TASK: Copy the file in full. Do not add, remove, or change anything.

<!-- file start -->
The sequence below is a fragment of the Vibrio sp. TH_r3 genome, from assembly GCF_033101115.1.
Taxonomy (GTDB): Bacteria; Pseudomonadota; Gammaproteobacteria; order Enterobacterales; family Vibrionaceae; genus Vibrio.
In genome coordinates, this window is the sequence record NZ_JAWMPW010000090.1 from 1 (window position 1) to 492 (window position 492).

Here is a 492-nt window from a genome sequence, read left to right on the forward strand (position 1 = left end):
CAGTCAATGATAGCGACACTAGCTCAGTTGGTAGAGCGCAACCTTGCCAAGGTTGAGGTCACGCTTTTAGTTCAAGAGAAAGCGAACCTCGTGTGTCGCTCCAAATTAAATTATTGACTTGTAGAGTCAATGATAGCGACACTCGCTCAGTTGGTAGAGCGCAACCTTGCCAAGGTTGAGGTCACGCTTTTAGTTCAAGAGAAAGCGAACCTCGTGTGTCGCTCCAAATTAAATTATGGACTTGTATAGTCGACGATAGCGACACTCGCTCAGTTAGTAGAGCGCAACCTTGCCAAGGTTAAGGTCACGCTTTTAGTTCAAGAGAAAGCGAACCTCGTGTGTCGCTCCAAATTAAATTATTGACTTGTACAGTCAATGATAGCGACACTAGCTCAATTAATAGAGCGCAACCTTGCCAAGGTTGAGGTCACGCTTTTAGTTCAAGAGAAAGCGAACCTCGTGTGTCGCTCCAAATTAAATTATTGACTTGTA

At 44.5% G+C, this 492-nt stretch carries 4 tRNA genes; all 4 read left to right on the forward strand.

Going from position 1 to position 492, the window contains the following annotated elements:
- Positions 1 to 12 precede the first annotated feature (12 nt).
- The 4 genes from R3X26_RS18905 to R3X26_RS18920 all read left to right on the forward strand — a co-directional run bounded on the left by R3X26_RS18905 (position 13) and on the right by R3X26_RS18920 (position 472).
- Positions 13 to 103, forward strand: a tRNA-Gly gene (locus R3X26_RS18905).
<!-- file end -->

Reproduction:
The sequence below is a fragment of the Vibrio sp. TH_r3 genome, from assembly GCF_033101115.1.
Taxonomy (GTDB): Bacteria; Pseudomonadota; Gammaproteobacteria; order Enterobacterales; family Vibrionaceae; genus Vibrio.
In genome coordinates, this window is the sequence record NZ_JAWMPW010000090.1 from 1 (window position 1) to 492 (window position 492).

Here is a 492-nt window from a genome sequence, read left to right on the forward strand (position 1 = left end):
CAGTCAATGATAGCGACACTAGCTCAGTTGGTAGAGCGCAACCTTGCCAAGGTTGAGGTCACGCTTTTAGTTCAAGAGAAAGCGAACCTCGTGTGTCGCTCCAAATTAAATTATTGACTTGTAGAGTCAATGATAGCGACACTCGCTCAGTTGGTAGAGCGCAACCTTGCCAAGGTTGAGGTCACGCTTTTAGTTCAAGAGAAAGCGAACCTCGTGTGTCGCTCCAAATTAAATTATGGACTTGTATAGTCGACGATAGCGACACTCGCTCAGTTAGTAGAGCGCAACCTTGCCAAGGTTAAGGTCACGCTTTTAGTTCAAGAGAAAGCGAACCTCGTGTGTCGCTCCAAATTAAATTATTGACTTGTACAGTCAATGATAGCGACACTAGCTCAATTAATAGAGCGCAACCTTGCCAAGGTTGAGGTCACGCTTTTAGTTCAAGAGAAAGCGAACCTCGTGTGTCGCTCCAAATTAAATTATTGACTTGTA

At 44.5% G+C, this 492-nt stretch carries 4 tRNA genes; all 4 read left to right on the forward strand.

Going from position 1 to position 492, the window contains the following annotated elements:
- Positions 1 to 12 precede the first annotated feature (12 nt).
- The 4 genes from R3X26_RS18905 to R3X26_RS18920 all read left to right on the forward strand — a co-directional run bounded on the left by R3X26_RS18905 (position 13) and on the right by R3X26_RS18920 (position 472).
- Positions 13 to 103, forward strand: a tRNA-Gly gene (locus R3X26_RS18905).